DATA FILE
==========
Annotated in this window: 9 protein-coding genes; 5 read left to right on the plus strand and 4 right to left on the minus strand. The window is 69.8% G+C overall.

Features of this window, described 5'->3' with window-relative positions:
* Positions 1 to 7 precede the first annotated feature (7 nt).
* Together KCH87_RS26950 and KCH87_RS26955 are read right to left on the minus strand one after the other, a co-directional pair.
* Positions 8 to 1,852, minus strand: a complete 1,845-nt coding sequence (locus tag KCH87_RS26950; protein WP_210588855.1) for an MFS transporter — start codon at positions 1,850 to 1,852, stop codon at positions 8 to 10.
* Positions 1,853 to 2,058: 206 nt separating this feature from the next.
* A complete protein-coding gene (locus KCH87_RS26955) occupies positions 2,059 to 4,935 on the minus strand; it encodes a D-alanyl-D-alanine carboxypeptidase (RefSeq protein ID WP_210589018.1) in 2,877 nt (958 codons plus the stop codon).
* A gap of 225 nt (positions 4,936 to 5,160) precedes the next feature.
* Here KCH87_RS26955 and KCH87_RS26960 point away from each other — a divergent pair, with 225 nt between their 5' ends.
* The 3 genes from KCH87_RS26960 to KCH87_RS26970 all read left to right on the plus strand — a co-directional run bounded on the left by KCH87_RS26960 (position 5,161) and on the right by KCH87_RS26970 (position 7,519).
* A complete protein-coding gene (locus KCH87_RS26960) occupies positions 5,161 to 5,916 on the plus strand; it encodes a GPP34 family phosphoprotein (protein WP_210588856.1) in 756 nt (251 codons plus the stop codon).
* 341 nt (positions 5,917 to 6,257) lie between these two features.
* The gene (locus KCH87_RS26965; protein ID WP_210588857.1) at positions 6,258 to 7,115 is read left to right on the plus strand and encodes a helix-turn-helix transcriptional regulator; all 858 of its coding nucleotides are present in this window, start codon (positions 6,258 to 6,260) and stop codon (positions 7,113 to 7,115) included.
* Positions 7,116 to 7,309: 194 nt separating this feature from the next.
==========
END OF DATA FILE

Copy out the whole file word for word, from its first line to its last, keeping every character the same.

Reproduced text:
Annotated in this window: 9 protein-coding genes; 5 read left to right on the plus strand and 4 right to left on the minus strand. The window is 69.8% G+C overall.

Features of this window, described 5'->3' with window-relative positions:
* Positions 1 to 7 precede the first annotated feature (7 nt).
* Together KCH87_RS26950 and KCH87_RS26955 are read right to left on the minus strand one after the other, a co-directional pair.
* Positions 8 to 1,852, minus strand: a complete 1,845-nt coding sequence (locus tag KCH87_RS26950; protein WP_210588855.1) for an MFS transporter — start codon at positions 1,850 to 1,852, stop codon at positions 8 to 10.
* Positions 1,853 to 2,058: 206 nt separating this feature from the next.
* A complete protein-coding gene (locus KCH87_RS26955) occupies positions 2,059 to 4,935 on the minus strand; it encodes a D-alanyl-D-alanine carboxypeptidase (RefSeq protein ID WP_210589018.1) in 2,877 nt (958 codons plus the stop codon).
* A gap of 225 nt (positions 4,936 to 5,160) precedes the next feature.
* Here KCH87_RS26955 and KCH87_RS26960 point away from each other — a divergent pair, with 225 nt between their 5' ends.
* The 3 genes from KCH87_RS26960 to KCH87_RS26970 all read left to right on the plus strand — a co-directional run bounded on the left by KCH87_RS26960 (position 5,161) and on the right by KCH87_RS26970 (position 7,519).
* A complete protein-coding gene (locus KCH87_RS26960) occupies positions 5,161 to 5,916 on the plus strand; it encodes a GPP34 family phosphoprotein (protein WP_210588856.1) in 756 nt (251 codons plus the stop codon).
* 341 nt (positions 5,917 to 6,257) lie between these two features.
* The gene (locus KCH87_RS26965; protein ID WP_210588857.1) at positions 6,258 to 7,115 is read left to right on the plus strand and encodes a helix-turn-helix transcriptional regulator; all 858 of its coding nucleotides are present in this window, start codon (positions 6,258 to 6,260) and stop codon (positions 7,113 to 7,115) included.
* Positions 7,116 to 7,309: 194 nt separating this feature from the next.